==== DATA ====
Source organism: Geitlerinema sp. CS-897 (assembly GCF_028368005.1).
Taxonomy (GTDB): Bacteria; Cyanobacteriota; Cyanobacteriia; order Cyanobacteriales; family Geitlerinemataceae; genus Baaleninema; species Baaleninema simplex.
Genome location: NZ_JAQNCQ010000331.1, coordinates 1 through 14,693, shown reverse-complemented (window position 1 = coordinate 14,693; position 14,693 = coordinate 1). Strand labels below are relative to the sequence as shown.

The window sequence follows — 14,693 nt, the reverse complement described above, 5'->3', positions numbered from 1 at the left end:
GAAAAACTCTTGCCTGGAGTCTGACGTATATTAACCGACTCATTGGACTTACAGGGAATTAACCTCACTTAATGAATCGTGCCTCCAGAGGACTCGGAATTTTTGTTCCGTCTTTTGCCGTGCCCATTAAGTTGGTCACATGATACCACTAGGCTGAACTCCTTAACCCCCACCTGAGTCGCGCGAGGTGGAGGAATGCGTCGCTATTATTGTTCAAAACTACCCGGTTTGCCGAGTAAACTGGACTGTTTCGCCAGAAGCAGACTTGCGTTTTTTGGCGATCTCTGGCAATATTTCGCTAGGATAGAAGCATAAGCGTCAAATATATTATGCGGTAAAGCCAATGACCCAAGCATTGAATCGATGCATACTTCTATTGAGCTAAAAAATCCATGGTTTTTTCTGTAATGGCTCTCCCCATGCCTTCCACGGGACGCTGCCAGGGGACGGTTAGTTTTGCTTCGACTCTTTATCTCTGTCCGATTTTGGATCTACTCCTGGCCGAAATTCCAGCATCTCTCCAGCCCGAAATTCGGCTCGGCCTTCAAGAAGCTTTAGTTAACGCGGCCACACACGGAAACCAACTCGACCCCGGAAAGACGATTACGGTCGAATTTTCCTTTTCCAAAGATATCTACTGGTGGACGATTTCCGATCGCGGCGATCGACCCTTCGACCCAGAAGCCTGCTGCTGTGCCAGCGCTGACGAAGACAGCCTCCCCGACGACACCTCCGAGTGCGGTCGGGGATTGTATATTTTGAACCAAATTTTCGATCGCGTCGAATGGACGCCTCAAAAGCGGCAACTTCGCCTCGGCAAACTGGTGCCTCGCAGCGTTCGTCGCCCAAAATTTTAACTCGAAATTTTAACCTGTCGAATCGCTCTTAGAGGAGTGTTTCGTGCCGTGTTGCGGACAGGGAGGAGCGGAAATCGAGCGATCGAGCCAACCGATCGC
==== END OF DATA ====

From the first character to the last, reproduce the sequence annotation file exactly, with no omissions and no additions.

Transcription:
Source organism: Geitlerinema sp. CS-897 (assembly GCF_028368005.1).
Taxonomy (GTDB): Bacteria; Cyanobacteriota; Cyanobacteriia; order Cyanobacteriales; family Geitlerinemataceae; genus Baaleninema; species Baaleninema simplex.
Genome location: NZ_JAQNCQ010000331.1, coordinates 1 through 14,693, shown reverse-complemented (window position 1 = coordinate 14,693; position 14,693 = coordinate 1). Strand labels below are relative to the sequence as shown.

The window sequence follows — 14,693 nt, the reverse complement described above, 5'->3', positions numbered from 1 at the left end:
GAAAAACTCTTGCCTGGAGTCTGACGTATATTAACCGACTCATTGGACTTACAGGGAATTAACCTCACTTAATGAATCGTGCCTCCAGAGGACTCGGAATTTTTGTTCCGTCTTTTGCCGTGCCCATTAAGTTGGTCACATGATACCACTAGGCTGAACTCCTTAACCCCCACCTGAGTCGCGCGAGGTGGAGGAATGCGTCGCTATTATTGTTCAAAACTACCCGGTTTGCCGAGTAAACTGGACTGTTTCGCCAGAAGCAGACTTGCGTTTTTTGGCGATCTCTGGCAATATTTCGCTAGGATAGAAGCATAAGCGTCAAATATATTATGCGGTAAAGCCAATGACCCAAGCATTGAATCGATGCATACTTCTATTGAGCTAAAAAATCCATGGTTTTTTCTGTAATGGCTCTCCCCATGCCTTCCACGGGACGCTGCCAGGGGACGGTTAGTTTTGCTTCGACTCTTTATCTCTGTCCGATTTTGGATCTACTCCTGGCCGAAATTCCAGCATCTCTCCAGCCCGAAATTCGGCTCGGCCTTCAAGAAGCTTTAGTTAACGCGGCCACACACGGAAACCAACTCGACCCCGGAAAGACGATTACGGTCGAATTTTCCTTTTCCAAAGATATCTACTGGTGGACGATTTCCGATCGCGGCGATCGACCCTTCGACCCAGAAGCCTGCTGCTGTGCCAGCGCTGACGAAGACAGCCTCCCCGACGACACCTCCGAGTGCGGTCGGGGATTGTATATTTTGAACCAAATTTTCGATCGCGTCGAATGGACGCCTCAAAAGCGGCAACTTCGCCTCGGCAAACTGGTGCCTCGCAGCGTTCGTCGCCCAAAATTTTAACTCGAAATTTTAACCTGTCGAATCGCTCTTAGAGGAGTGTTTCGTGCCGTGTTGCGGACAGGGAGGAGCGGAAATCGAGCGATCGAGCCAACCGATCGC